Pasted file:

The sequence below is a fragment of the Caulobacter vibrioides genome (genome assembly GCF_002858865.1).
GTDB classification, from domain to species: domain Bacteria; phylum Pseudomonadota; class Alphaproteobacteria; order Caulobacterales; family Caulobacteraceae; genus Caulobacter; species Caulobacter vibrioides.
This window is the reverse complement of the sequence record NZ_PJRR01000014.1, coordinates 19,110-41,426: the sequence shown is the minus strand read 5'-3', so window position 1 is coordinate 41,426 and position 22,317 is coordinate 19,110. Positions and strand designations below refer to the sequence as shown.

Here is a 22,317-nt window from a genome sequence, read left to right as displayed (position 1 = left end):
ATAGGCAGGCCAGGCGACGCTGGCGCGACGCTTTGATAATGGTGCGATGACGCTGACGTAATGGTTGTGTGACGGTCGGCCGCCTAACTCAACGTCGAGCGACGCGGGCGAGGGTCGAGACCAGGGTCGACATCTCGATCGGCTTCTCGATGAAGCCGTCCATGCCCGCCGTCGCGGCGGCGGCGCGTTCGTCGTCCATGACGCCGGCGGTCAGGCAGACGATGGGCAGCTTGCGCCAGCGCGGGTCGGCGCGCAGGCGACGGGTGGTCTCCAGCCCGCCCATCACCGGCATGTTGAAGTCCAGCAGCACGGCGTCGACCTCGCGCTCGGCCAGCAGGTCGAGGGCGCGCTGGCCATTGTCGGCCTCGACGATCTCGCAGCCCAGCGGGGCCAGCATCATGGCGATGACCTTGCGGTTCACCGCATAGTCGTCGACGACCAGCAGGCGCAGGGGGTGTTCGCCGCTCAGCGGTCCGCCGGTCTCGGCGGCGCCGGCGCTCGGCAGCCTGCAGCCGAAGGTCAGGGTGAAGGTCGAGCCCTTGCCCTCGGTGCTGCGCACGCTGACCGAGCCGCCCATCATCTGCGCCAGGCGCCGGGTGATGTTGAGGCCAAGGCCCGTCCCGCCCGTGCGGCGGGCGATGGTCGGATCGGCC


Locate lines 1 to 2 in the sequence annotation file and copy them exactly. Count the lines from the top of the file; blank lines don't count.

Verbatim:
The sequence below is a fragment of the Caulobacter vibrioides genome (genome assembly GCF_002858865.1).
GTDB classification, from domain to species: domain Bacteria; phylum Pseudomonadota; class Alphaproteobacteria; order Caulobacterales; family Caulobacteraceae; genus Caulobacter; species Caulobacter vibrioides.